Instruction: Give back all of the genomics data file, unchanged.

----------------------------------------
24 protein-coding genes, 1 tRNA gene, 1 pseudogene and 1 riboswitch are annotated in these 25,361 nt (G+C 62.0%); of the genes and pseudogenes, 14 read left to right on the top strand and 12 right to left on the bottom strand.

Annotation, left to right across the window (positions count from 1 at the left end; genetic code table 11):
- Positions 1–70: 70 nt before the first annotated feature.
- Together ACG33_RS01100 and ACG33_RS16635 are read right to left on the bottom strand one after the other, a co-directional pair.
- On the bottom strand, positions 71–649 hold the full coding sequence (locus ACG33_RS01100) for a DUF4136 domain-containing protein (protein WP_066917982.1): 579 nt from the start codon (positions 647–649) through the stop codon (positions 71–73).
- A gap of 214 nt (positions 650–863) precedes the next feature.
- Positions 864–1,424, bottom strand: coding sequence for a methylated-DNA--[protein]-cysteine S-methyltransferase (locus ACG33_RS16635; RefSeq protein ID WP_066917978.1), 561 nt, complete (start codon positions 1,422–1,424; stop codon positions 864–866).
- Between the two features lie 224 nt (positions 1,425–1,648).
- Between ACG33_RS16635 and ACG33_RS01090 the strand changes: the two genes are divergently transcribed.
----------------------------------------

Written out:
24 protein-coding genes, 1 tRNA gene, 1 pseudogene and 1 riboswitch are annotated in these 25,361 nt (G+C 62.0%); of the genes and pseudogenes, 14 read left to right on the top strand and 12 right to left on the bottom strand.

Annotation, left to right across the window (positions count from 1 at the left end; genetic code table 11):
- Positions 1–70: 70 nt before the first annotated feature.
- Together ACG33_RS01100 and ACG33_RS16635 are read right to left on the bottom strand one after the other, a co-directional pair.
- On the bottom strand, positions 71–649 hold the full coding sequence (locus ACG33_RS01100) for a DUF4136 domain-containing protein (protein WP_066917982.1): 579 nt from the start codon (positions 647–649) through the stop codon (positions 71–73).
- A gap of 214 nt (positions 650–863) precedes the next feature.
- Positions 864–1,424, bottom strand: coding sequence for a methylated-DNA--[protein]-cysteine S-methyltransferase (locus ACG33_RS16635; RefSeq protein ID WP_066917978.1), 561 nt, complete (start codon positions 1,422–1,424; stop codon positions 864–866).
- Between the two features lie 224 nt (positions 1,425–1,648).
- Between ACG33_RS16635 and ACG33_RS01090 the strand changes: the two genes are divergently transcribed.